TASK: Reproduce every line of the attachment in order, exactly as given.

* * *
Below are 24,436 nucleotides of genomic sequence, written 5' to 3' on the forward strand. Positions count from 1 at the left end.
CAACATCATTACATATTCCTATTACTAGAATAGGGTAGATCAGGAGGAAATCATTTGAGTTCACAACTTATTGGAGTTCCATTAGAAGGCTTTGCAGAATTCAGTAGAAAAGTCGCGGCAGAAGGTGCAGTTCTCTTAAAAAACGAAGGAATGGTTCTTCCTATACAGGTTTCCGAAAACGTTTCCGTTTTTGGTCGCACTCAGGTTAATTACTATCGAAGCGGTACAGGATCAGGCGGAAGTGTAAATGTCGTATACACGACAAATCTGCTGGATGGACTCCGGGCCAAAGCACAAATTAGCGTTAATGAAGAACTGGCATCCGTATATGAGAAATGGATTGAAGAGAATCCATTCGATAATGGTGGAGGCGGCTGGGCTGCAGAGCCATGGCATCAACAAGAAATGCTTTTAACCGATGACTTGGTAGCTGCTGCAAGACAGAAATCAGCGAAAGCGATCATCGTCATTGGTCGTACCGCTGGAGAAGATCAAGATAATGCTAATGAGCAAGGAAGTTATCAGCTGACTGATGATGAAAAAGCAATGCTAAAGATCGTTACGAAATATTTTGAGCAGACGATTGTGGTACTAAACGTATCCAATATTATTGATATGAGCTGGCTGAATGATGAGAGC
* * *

Below are 24,436 nucleotides of genomic sequence, written 5' to 3' on the forward strand. Positions count from 1 at the left end.
CAACATCATTACATATTCCTATTACTAGAATAGGGTAGATCAGGAGGAAATCATTTGAGTTCACAACTTATTGGAGTTCCATTAGAAGGCTTTGCAGAATTCAGTAGAAAAGTCGCGGCAGAAGGTGCAGTTCTCTTAAAAAACGAAGGAATGGTTCTTCCTATACAGGTTTCCGAAAACGTTTCCGTTTTTGGTCGCACTCAGGTTAATTACTATCGAAGCGGTACAGGATCAGGCGGAAGTGTAAATGTCGTATACACGACAAATCTGCTGGATGGACTCCGGGCCAAAGCACAAATTAGCGTTAATGAAGAACTGGCATCCGTATATGAGAAATGGATTGAAGAGAATCCATTCGATAATGGTGGAGGCGGCTGGGCTGCAGAGCCATGGCATCAACAAGAAATGCTTTTAACCGATGACTTGGTAGCTGCTGCAAGACAGAAATCAGCGAAAGCGATCATCGTCATTGGTCGTACCGCTGGAGAAGATCAAGATAATGCTAATGAGCAAGGAAGTTATCAGCTGACTGATGATGAAAAAGCAATGCTAAAGATCGTTACGAAATATTTTGAGCAGACGATTGTGGTACTAAACGTATCCAATATTATTGATATGAGCTGGCTGAATGATGAGAGC